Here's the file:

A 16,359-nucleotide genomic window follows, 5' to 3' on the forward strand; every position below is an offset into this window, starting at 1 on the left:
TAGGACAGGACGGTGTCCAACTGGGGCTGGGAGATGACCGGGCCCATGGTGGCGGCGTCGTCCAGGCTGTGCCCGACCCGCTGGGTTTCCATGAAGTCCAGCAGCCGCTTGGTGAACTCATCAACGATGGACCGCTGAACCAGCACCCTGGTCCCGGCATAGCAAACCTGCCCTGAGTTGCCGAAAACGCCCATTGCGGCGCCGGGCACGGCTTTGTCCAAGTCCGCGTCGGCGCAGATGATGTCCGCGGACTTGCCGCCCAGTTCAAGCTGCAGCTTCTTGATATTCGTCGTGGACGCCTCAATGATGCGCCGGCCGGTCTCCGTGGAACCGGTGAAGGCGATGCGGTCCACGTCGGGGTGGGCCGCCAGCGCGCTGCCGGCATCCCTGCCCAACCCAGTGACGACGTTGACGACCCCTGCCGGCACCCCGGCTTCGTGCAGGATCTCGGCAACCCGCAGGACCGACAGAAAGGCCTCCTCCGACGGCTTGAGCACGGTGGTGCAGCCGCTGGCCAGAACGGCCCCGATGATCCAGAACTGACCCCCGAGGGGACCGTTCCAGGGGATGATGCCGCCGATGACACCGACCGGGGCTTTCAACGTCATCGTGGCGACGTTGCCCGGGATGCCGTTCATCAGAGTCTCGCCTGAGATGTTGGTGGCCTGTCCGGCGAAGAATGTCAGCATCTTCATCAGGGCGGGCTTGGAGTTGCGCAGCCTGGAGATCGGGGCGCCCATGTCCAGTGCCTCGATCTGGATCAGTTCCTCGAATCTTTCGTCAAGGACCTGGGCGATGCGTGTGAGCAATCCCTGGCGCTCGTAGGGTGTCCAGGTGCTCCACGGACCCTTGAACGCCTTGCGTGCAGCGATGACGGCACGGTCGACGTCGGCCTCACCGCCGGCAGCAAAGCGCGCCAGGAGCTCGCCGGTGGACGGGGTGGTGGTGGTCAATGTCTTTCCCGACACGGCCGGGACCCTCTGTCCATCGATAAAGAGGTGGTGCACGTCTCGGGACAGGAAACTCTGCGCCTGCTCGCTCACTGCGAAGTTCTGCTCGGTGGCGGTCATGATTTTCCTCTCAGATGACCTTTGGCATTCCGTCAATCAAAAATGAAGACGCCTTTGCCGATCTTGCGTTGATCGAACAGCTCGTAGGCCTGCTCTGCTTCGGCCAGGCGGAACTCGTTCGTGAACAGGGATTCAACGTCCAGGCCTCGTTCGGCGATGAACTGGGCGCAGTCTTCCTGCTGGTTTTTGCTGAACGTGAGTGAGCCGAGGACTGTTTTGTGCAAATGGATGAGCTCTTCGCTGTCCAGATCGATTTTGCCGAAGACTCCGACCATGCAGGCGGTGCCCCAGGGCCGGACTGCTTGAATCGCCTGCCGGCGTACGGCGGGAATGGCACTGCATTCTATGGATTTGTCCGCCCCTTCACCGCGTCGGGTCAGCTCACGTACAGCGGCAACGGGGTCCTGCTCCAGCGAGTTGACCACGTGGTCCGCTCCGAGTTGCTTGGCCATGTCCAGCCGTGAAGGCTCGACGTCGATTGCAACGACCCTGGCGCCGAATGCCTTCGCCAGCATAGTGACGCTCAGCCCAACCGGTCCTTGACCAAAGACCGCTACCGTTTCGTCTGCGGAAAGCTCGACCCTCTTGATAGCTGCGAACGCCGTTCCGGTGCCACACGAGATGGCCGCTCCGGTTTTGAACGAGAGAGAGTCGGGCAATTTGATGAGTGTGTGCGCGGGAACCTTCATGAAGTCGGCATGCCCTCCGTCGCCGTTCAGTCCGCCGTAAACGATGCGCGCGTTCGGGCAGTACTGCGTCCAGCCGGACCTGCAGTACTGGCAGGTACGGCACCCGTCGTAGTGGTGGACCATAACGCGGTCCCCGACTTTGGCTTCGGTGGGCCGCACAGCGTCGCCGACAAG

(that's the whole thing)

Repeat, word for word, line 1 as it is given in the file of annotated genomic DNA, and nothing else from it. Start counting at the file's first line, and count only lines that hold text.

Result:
A 16,359-nucleotide genomic window follows, 5' to 3' on the forward strand; every position below is an offset into this window, starting at 1 on the left: